If you are concerned with enforcement and escalation for all areas and your company is trying to drive accountability, this indicates support at the executive management level, which is critical. Unless business unit managers and those below are held accountable, policies are meaningless. Here are a few key points:
- Typically enforcement & escalation are incorporated in a company's policies & procedures
- Employees should be required to sign a form stating that they have received, read and understand the policies manual
- Policies must have teeth – for example – in the case of T&E, if receipts are not forthcoming, reimbursements are not made, or if on a company-liability card, reimbursements can be included in the paycheck, with tax withholding (also see IRS guidelines on accountable and non-accountable plans, and its definition of "a reasonable period of time" in IRS Publication 463).
- In the case of vendor payments, if policies are not followed, vendors are not paid on time (helpful here is to measure and report payments on time by business unit or manager -- it is then clear that the problem is not in accounts payable but with certain units. This only works if you have some units that actually follow procedures and their payables are paid on time.)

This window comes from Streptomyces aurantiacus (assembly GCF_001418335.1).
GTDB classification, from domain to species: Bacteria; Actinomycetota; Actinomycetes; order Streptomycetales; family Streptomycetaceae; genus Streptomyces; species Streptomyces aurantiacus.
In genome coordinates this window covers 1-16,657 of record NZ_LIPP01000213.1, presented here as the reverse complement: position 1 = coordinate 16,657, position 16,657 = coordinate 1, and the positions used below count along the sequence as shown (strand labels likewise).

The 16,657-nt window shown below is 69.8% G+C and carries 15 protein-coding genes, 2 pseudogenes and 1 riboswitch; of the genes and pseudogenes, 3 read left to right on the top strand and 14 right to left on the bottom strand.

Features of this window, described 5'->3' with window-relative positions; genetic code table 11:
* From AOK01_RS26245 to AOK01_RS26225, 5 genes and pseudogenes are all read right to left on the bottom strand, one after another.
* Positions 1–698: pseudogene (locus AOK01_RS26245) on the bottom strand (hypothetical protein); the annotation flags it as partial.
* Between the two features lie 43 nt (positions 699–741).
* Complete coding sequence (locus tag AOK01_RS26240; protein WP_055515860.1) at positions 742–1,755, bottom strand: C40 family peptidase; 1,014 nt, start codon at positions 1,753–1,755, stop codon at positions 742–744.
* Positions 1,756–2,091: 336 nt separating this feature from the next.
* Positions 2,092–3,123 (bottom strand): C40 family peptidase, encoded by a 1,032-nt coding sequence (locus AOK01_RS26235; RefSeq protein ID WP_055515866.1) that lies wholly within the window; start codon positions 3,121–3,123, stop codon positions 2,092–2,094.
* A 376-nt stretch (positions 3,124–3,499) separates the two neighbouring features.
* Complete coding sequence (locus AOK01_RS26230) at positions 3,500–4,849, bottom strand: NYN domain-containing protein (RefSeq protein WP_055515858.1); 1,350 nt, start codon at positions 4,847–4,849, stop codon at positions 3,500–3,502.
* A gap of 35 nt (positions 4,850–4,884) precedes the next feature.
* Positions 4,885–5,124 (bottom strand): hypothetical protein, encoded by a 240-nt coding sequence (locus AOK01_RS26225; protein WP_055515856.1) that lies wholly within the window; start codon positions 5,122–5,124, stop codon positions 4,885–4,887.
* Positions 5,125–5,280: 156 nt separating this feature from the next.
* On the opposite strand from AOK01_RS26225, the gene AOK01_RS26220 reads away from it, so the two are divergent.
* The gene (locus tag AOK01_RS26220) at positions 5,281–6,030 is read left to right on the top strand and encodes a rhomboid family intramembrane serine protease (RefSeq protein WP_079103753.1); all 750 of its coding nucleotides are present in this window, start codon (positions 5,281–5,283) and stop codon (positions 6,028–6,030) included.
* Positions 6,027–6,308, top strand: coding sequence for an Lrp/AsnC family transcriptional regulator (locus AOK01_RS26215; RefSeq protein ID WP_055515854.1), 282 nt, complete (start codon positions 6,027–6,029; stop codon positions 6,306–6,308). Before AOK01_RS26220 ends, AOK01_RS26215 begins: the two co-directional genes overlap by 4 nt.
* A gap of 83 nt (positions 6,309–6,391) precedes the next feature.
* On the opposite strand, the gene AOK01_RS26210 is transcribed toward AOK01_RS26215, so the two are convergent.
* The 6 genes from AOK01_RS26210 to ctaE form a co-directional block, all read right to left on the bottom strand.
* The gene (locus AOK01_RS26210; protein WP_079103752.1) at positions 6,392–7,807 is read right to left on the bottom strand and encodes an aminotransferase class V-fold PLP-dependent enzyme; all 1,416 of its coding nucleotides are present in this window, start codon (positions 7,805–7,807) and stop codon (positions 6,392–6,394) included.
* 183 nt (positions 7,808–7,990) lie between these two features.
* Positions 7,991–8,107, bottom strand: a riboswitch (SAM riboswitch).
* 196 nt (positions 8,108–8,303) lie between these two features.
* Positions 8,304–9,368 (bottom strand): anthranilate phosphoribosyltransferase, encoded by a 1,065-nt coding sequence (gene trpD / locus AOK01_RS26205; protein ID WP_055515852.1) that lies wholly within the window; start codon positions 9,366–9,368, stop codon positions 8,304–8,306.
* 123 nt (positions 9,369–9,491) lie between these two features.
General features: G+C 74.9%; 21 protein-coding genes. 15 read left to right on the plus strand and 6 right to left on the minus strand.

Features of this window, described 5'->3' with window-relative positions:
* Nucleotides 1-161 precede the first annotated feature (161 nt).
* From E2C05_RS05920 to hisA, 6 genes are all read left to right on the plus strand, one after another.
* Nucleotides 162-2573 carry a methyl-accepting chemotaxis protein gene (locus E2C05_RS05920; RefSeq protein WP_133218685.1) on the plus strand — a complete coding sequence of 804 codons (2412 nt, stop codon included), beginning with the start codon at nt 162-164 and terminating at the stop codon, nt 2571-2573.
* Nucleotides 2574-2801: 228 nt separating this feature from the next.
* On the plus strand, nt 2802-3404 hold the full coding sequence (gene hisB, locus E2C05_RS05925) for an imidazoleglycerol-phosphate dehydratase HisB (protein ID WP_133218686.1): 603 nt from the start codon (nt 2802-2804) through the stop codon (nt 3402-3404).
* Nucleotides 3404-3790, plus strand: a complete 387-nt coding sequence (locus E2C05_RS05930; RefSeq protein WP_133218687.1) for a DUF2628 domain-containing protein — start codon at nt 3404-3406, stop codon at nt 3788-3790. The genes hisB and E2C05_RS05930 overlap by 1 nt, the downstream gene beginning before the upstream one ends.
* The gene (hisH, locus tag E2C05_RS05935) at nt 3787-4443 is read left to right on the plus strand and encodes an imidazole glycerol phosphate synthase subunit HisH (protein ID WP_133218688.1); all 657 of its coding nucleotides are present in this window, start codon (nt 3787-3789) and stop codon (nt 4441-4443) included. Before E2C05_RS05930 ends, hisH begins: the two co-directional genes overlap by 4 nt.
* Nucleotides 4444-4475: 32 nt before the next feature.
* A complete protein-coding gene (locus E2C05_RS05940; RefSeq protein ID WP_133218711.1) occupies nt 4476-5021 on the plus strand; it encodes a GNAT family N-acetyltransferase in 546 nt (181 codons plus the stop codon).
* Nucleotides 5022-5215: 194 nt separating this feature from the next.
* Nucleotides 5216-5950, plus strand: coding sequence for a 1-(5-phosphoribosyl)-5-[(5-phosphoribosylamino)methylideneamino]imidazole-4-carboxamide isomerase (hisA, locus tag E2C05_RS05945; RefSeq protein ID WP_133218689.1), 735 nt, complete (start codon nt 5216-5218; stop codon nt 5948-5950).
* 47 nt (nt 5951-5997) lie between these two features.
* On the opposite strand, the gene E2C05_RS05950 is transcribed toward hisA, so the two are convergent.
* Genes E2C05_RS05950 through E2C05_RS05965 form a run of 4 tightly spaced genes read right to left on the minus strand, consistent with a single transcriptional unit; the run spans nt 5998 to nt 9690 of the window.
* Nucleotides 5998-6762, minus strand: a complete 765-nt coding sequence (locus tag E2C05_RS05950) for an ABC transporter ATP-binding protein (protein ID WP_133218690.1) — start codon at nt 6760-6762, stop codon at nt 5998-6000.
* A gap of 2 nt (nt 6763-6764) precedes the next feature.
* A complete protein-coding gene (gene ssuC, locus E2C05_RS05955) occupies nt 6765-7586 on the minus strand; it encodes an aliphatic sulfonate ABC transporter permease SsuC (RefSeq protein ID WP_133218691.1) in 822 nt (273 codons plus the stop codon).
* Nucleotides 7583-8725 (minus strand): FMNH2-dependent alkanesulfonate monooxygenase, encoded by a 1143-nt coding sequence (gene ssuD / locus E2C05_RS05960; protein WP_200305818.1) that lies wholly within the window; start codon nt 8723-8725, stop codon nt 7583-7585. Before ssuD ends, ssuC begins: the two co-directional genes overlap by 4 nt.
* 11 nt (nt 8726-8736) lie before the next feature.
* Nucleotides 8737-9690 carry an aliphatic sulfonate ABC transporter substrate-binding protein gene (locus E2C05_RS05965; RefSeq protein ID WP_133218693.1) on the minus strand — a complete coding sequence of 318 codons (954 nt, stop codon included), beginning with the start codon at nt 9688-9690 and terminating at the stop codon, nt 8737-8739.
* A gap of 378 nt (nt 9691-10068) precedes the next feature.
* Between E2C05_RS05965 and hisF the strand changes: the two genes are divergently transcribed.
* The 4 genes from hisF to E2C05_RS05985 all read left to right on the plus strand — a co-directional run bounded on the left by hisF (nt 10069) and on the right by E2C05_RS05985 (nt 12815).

- You must have executive management support to back you up in enforcing policies. Check your accounting system. Some electronic workflow systems have escalation built into them; somehow when it's automatic, it's easier for you and accepted by your business partners.
You may want to plan a communication campaign where you notify employees what the policies are, what the consequences of non-compliance are, and when enforcement will begin. Consider an initial grace period, and also include in the communication the importance and benefit to the company of compliance (e.g. vendor invoices paid late mean missed discounts, poor vendor relations, and bad credit & reputation, whereas invoices processed in accordance with policy may mean discounts, which mean dollars to the bottom line, etc.).